The debate over eternal security among various stripes of evangelicals is unlikely to go away any time soon. Some assert that upon conversion believers are guaranteed their salvation cannot be lost. Others disagree by claiming that believers can fall from grace. One of my professors who takes this view is fond of saying, "No one is eternally secure until they are securely in eternity." Both sides argue that their view accurately interprets the biblical data. Interestingly, these two variant perspectives come together in scripture in surprising ways. Take 2 Peter 3:17, for example:
"Therefore, dear friends, since you already know this, be on your guard so that you may not be carried away by the error of lawless men and fall from your secure position" (NIV, emphasis added).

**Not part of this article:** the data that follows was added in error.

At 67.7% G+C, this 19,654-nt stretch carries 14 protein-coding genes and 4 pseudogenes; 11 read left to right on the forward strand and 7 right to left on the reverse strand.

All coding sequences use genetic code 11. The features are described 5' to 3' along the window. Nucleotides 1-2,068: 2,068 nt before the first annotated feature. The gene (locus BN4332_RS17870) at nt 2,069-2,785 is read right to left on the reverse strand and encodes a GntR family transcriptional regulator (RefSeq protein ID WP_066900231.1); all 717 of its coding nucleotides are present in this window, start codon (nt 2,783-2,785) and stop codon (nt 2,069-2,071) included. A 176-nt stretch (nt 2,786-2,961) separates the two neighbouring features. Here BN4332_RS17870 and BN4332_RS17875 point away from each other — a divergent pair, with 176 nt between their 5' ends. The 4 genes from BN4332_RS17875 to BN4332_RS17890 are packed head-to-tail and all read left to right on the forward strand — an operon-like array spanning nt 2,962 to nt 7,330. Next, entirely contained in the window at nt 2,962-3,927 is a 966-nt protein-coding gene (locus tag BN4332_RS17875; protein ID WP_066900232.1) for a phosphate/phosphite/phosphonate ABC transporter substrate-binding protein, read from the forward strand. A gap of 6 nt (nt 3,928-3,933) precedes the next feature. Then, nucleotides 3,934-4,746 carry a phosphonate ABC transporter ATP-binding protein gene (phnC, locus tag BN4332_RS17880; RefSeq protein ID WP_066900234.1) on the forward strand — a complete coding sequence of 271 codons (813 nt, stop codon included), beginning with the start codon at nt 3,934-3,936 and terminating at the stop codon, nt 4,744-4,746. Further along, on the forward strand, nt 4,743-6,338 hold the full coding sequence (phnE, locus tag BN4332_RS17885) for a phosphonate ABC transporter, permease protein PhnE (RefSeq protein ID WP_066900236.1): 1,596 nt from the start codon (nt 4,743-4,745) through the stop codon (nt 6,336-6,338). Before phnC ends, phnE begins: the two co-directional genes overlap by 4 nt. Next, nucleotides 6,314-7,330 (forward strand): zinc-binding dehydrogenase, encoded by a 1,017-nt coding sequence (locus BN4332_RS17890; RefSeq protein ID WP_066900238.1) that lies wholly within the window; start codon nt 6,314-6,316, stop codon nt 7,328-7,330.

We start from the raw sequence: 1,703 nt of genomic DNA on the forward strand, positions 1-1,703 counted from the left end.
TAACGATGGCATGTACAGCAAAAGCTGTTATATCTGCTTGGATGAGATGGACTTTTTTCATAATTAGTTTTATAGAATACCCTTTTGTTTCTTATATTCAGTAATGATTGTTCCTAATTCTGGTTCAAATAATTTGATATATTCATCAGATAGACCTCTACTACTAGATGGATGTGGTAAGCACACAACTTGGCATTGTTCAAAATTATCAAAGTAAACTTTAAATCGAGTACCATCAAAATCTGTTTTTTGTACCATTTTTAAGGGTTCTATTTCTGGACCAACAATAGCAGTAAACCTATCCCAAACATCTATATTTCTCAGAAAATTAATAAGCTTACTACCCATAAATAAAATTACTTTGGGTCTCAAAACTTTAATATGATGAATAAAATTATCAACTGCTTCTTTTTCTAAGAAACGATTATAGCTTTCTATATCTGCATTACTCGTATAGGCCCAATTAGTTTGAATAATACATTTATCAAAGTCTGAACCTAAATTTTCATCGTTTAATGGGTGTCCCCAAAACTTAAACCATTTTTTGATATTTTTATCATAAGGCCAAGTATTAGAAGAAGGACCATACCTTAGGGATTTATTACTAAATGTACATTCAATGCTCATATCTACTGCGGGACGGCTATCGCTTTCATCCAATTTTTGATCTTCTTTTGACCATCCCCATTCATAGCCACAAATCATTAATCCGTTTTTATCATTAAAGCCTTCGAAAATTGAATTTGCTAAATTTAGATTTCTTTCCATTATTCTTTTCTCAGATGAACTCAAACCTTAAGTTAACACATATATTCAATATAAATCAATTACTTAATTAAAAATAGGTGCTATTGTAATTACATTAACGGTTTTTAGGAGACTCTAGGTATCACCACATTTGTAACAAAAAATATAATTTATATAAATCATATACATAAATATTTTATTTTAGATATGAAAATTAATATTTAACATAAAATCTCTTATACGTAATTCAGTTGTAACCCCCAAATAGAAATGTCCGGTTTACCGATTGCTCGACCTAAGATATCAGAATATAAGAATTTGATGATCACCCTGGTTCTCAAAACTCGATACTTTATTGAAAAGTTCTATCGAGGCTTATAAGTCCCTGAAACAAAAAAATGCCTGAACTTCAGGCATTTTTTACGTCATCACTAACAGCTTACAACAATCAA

Did you catch that? Fall from your secure position! It would seem that Peter can speak of both security and falling away in the very same breath. We might be inclined to ask what sort of security this might be if one can indeed fall from it. But that's just it. In this passage, security is not a matter of being once saved and thus always saved. The language of security is here used to describe the believer's position, but that security is not understood by the author as something that cannot be lost. So, Peter understands security differently than proponents of the doctrine of perseverance. Perilous error appears a real possibility. The believer is secure provided that he does not fall. Language about security can be one of those places where we bring our presuppositions shaped by our theological system into the interpretation of the text. Sometimes it may even be the case that we presuppose a certain idea of eternal security to give ourselves a doctrinal safety net. However, texts like this one undermine such a view. This case provides a good example of allowing scripture to define its own terminology rather than importing our own systems and presuppositions onto our reading of scripture. In 2 Peter 3, security of salvation in this life is conditioned on steadfast faith in the promise of the Lord.